James Redpath, The Public Life of Captain John Brown, Chapter 6: H. Clay Pate. (search)
this and his treatment during the march, and afterwards, while confined in camp, startled his remorseless captors by the wild ravings of a maniac, while he lashed his chains in fury till the dull iron shone like polished steel. Mrs. Robinson, whose husband was detained at any on a charge of high treason, thus describes the arrival of John Brown, Jr., in their camp:-- On the 23d June, the prisoners received an accession to their numbers in the persons of Captain John Brown, Jr., and H. H. Williams, likewise dignified with the name of traitors. The former was still insane from the ill-treatment received while in charge of the troops. . .. Captain Brown had a rope tied around his arms so tightly, and drawn behind him, that he will for years bear the marks of the ropes where they wore into his flesh. He was then obliged to hold one end of a rope, the other end being carried by one of the Dragoons; and for eight miles, in a burning sun, he was driven before them. compelled to go fa
s. Captain Porter, wounded, afterward died. Wounded, 10— Lieut. T. A. Hardesty, Sergt. W. L. Story, Sergt. David W. Gibbs, W. W. Witherspoon, W. Wells, William Hewlett, James Cowen, William Cowan, Theodore Dreyfus and Joseph Leak; total, 14; missing, James Arnold. Capt. T. J. Daniel's company, Yell cavalry: Killed, 7—Second Lieut. H. C. Dawson, F. M. Armstrong, D. L. Adkins, W. Jourden, J. A. Toomer, D. G. Kirkpatrick and B. Buchanan. Wounded, 13—A. Fulks, A. M. Jones, J. Q. Brinson, H. H. Williams, H. Cox, W. R. Harrison, G. L. R. Laverty, Thomas Longley, Philip Ottenheimer, G. W. Bryant, R. Fulton, W. T. Brown and J. P. Rush; total, 20. Capt. Oliver Basham's company, Johnson cavalry: Killed, 3—Joel Smith, Thomas Spears and J. A. Love. Wounded, 13—Second Lieut. Thomas King, Third Lieut. James Sadler, Levi Robinson, W. H. Flemings, John Watts, R. B. Williams, J. A. Morgan, John Dunham, Jordan E. Cravens, Jasper Newton, J. N. Boyd, W. R. Swindle and H. N. Rose; total, 16.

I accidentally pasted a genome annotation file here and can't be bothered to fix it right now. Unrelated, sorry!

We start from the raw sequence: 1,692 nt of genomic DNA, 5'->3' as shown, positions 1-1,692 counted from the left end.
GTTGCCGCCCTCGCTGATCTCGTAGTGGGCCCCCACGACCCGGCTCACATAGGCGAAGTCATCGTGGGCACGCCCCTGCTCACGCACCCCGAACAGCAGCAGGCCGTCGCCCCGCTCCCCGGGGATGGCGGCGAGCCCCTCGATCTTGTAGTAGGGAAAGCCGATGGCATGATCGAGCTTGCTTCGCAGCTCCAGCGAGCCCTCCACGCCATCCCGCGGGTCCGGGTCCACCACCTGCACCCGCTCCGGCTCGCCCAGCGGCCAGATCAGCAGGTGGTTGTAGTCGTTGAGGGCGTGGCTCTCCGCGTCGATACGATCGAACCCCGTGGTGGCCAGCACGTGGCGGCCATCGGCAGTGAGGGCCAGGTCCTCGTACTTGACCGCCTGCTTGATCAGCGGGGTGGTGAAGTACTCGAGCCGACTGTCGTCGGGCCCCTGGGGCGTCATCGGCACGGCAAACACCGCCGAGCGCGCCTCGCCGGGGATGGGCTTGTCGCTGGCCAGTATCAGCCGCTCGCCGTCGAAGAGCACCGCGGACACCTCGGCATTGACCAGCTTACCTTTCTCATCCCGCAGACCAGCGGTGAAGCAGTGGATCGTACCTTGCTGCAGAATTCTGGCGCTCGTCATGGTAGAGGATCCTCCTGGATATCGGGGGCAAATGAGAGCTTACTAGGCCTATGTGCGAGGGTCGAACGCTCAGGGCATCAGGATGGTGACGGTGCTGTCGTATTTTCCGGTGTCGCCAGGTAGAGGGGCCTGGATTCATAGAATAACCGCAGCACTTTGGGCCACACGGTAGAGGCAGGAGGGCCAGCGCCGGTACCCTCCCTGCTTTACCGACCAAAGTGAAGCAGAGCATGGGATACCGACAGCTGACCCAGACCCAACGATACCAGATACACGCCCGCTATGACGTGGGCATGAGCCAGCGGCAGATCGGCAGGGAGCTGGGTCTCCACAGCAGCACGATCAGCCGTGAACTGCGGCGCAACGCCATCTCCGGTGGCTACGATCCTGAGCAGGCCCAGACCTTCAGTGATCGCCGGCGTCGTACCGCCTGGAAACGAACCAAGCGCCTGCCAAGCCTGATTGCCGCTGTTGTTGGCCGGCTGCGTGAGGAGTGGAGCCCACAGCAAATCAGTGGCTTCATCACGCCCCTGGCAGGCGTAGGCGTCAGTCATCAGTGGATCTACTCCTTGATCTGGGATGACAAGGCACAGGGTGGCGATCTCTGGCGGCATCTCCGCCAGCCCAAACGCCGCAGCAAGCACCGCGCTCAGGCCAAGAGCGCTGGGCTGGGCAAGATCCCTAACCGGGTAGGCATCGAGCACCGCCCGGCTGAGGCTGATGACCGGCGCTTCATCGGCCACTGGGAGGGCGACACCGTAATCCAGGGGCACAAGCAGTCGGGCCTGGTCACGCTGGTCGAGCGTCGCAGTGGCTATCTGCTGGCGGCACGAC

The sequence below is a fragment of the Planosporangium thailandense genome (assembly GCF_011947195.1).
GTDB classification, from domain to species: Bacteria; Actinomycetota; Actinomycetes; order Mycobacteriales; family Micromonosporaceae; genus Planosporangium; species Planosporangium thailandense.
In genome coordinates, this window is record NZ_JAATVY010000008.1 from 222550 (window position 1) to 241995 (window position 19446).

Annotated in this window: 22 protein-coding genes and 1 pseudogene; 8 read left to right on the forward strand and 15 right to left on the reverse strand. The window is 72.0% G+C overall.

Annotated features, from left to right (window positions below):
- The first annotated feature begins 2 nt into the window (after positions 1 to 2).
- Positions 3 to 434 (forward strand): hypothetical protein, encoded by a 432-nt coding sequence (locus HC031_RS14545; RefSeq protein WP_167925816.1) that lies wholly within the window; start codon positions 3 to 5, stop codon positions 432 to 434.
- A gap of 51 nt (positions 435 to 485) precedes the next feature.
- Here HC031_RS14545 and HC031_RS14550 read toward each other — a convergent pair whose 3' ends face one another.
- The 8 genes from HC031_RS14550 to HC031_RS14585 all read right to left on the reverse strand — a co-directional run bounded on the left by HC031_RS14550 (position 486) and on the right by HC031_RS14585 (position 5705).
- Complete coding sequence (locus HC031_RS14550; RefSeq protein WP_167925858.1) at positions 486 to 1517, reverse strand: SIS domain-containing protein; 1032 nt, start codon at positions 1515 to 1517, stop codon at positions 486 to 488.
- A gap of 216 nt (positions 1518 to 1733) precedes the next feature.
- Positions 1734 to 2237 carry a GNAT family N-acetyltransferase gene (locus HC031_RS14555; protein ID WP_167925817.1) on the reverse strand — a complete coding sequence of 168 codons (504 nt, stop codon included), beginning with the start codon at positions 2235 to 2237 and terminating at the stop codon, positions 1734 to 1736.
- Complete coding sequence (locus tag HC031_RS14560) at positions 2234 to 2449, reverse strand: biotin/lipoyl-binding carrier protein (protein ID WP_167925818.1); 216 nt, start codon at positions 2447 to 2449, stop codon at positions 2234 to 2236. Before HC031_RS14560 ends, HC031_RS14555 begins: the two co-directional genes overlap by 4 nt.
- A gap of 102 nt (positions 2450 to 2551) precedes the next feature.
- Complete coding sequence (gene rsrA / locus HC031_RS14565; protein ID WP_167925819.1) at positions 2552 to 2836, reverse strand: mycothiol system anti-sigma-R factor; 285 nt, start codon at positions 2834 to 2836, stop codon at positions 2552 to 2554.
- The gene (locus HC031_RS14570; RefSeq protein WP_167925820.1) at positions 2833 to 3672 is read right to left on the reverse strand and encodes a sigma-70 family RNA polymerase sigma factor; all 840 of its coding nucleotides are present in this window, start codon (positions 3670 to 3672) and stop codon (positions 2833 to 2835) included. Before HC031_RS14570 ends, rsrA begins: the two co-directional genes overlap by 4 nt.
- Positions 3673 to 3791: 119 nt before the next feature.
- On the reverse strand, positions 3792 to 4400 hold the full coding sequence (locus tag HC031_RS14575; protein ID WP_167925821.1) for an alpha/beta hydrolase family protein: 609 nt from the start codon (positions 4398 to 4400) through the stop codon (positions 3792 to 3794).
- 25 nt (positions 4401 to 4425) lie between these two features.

Va., III., 17, 36, 40. Wiles, Mr. X., 19. Wilkes, C., VI., 125, 291, 293, 310. Wilkie, Lieut. VIII., 115. Wilkinson, James Ix., 285. Wilkinson, John Vi., 108, 124. Wilkinson, M. S., I., 147. Willcox, O. B.: II., 100; III., 90, 282; headquarters at Petersburg, Va., VIII., 243; IX., 266; X.,185, 208. Williams, A., II., 324. Williams, A. S.: I., 231 seq., 306; II., 70; III., 347; X., 85, 189,216. Williams, D. H., X., 291. Williams, H. H., Jr. VIII., 117. Williams, J., VI., 98. Williams, J. S.: I., 354; II., 344; X.,267. Williams, S., X., 49. Williams, T.: death of, I., 235, 236 seq., 367; II., 25, 119, 132, 134, 180, 190, 198, 320; X., 133. Williams, T. H., VII., 241. Williams, Mrs. T. S., X., 2. Williams' Farm, Jerusalem Plank Road, Va. , III., 324. Williamsburg, Va.: I., 266, 268,272, 274, 282, 295, 298, 323, 362, 366; IV., 47; V., 30, 31, 200; VIII., 370 seq.; battle of
Coerce Street.--The following were the principal sufferers in Church street. C. L. Blase, Dr. Francis Y. Porcher, Charleston Gas Light Works, John Stellas, John Malony (four houses consumed,) John D. Kennedy, Wm. Alken, G. W. Williams & Co., (store house) Wm. Hockaday, (stables,) Margaret Fitzpatrick, Dr. John Oberhausser, Roger Gannon. Anson Street.--The following are the principal sufferers in Anson street: Henry Trescot, Chas. Clark, Daphne Hampton, Ann Greiner, H. H. Williams, W. C. & D. A. Walker, Edward Collins, Jos. Prevost, George W. Williams & Co. Motte Lane.--The following are the principal sufferers here: John McGee, Wm. P. Shingler, Patrick Collins, and St. Mark's. Guignard Street--The following are the suffered in Guignard street: Sarah and Susan Jones, John Symons, E. J. Kingman, Dr. George E. Trescott, Miss McCrady and children, Louis Boniface. State Street.--The following are the principal sufferers in State street: R